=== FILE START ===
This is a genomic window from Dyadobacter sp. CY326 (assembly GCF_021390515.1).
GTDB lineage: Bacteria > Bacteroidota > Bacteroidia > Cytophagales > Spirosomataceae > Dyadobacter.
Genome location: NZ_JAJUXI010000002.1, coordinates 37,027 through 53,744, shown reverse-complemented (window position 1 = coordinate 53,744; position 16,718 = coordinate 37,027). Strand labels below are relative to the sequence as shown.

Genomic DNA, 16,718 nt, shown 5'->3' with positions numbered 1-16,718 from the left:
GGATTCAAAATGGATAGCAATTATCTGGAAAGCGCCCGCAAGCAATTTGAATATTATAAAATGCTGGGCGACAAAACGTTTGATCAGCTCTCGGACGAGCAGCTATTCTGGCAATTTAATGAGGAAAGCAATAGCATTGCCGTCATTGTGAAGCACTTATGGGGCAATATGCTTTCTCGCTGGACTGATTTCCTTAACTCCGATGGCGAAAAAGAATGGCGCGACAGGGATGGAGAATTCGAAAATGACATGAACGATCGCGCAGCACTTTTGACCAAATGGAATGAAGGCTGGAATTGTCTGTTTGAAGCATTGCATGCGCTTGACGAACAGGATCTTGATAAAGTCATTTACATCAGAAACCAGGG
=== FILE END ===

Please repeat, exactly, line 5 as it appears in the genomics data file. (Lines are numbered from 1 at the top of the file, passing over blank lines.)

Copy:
GGATTCAAAATGGATAGCAATTATCTGGAAAGCGCCCGCAAGCAATTTGAATATTATAAAATGCTGGGCGACAAAACGTTTGATCAGCTCTCGGACGAGCAGCTATTCTGGCAATTTAATGAGGAAAGCAATAGCATTGCCGTCATTGTGAAGCACTTATGGGGCAATATGCTTTCTCGCTGGACTGATTTCCTTAACTCCGATGGCGAAAAAGAATGGCGCGACAGGGATGGAGAATTCGAAAATGACATGAACGATCGCGCAGCACTTTTGACCAAATGGAATGAAGGCTGGAATTGTCTGTTTGAAGCATTGCATGCGCTTGACGAACAGGATCTTGATAAAGTCATTTACATCAGAAACCAGGG